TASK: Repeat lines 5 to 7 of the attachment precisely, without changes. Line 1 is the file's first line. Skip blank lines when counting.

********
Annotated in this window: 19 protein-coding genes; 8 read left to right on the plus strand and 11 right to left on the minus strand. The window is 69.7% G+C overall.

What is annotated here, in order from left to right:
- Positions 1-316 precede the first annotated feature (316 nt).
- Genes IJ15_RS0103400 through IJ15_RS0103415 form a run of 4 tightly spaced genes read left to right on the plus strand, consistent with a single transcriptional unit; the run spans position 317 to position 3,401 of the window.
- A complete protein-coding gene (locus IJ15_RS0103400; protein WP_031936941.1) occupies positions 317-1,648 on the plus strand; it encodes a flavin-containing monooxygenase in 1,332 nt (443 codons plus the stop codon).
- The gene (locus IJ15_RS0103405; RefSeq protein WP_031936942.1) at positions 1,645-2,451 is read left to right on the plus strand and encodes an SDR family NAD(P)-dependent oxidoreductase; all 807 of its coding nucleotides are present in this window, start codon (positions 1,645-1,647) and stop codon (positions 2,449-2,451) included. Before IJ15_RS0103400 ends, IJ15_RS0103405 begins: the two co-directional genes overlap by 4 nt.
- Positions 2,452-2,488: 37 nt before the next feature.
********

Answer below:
- A complete protein-coding gene (locus IJ15_RS0103400; protein WP_031936941.1) occupies positions 317-1,648 on the plus strand; it encodes a flavin-containing monooxygenase in 1,332 nt (443 codons plus the stop codon).
- The gene (locus IJ15_RS0103405; RefSeq protein WP_031936942.1) at positions 1,645-2,451 is read left to right on the plus strand and encodes an SDR family NAD(P)-dependent oxidoreductase; all 807 of its coding nucleotides are present in this window, start codon (positions 1,645-1,647) and stop codon (positions 2,449-2,451) included. Before IJ15_RS0103400 ends, IJ15_RS0103405 begins: the two co-directional genes overlap by 4 nt.
- Positions 2,452-2,488: 37 nt before the next feature.